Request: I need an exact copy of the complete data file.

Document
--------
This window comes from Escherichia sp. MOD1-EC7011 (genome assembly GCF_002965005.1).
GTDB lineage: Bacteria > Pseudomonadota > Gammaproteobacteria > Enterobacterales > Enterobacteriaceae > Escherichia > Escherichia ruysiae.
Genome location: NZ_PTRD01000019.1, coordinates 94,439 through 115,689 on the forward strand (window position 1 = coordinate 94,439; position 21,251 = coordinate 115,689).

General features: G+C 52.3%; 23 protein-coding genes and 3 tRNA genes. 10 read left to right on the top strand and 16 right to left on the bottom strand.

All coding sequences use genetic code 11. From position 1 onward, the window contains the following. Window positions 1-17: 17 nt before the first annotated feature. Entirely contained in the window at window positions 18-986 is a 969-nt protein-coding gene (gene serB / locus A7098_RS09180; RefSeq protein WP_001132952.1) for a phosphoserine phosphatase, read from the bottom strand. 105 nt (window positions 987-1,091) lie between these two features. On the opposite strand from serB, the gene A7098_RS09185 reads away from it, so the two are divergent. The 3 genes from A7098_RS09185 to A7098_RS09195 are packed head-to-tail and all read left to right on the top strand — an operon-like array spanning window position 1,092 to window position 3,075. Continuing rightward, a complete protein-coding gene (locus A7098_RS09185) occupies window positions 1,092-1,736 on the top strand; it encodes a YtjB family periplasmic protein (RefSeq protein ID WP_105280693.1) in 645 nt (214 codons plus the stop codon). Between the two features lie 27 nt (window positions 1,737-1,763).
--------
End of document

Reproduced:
This window comes from Escherichia sp. MOD1-EC7011 (genome assembly GCF_002965005.1).
GTDB lineage: Bacteria > Pseudomonadota > Gammaproteobacteria > Enterobacterales > Enterobacteriaceae > Escherichia > Escherichia ruysiae.
Genome location: NZ_PTRD01000019.1, coordinates 94,439 through 115,689 on the forward strand (window position 1 = coordinate 94,439; position 21,251 = coordinate 115,689).

General features: G+C 52.3%; 23 protein-coding genes and 3 tRNA genes. 10 read left to right on the top strand and 16 right to left on the bottom strand.

All coding sequences use genetic code 11. From position 1 onward, the window contains the following. Window positions 1-17: 17 nt before the first annotated feature. Entirely contained in the window at window positions 18-986 is a 969-nt protein-coding gene (gene serB / locus A7098_RS09180; RefSeq protein WP_001132952.1) for a phosphoserine phosphatase, read from the bottom strand. 105 nt (window positions 987-1,091) lie between these two features. On the opposite strand from serB, the gene A7098_RS09185 reads away from it, so the two are divergent. The 3 genes from A7098_RS09185 to A7098_RS09195 are packed head-to-tail and all read left to right on the top strand — an operon-like array spanning window position 1,092 to window position 3,075. Continuing rightward, a complete protein-coding gene (locus A7098_RS09185) occupies window positions 1,092-1,736 on the top strand; it encodes a YtjB family periplasmic protein (RefSeq protein ID WP_105280693.1) in 645 nt (214 codons plus the stop codon). Between the two features lie 27 nt (window positions 1,737-1,763).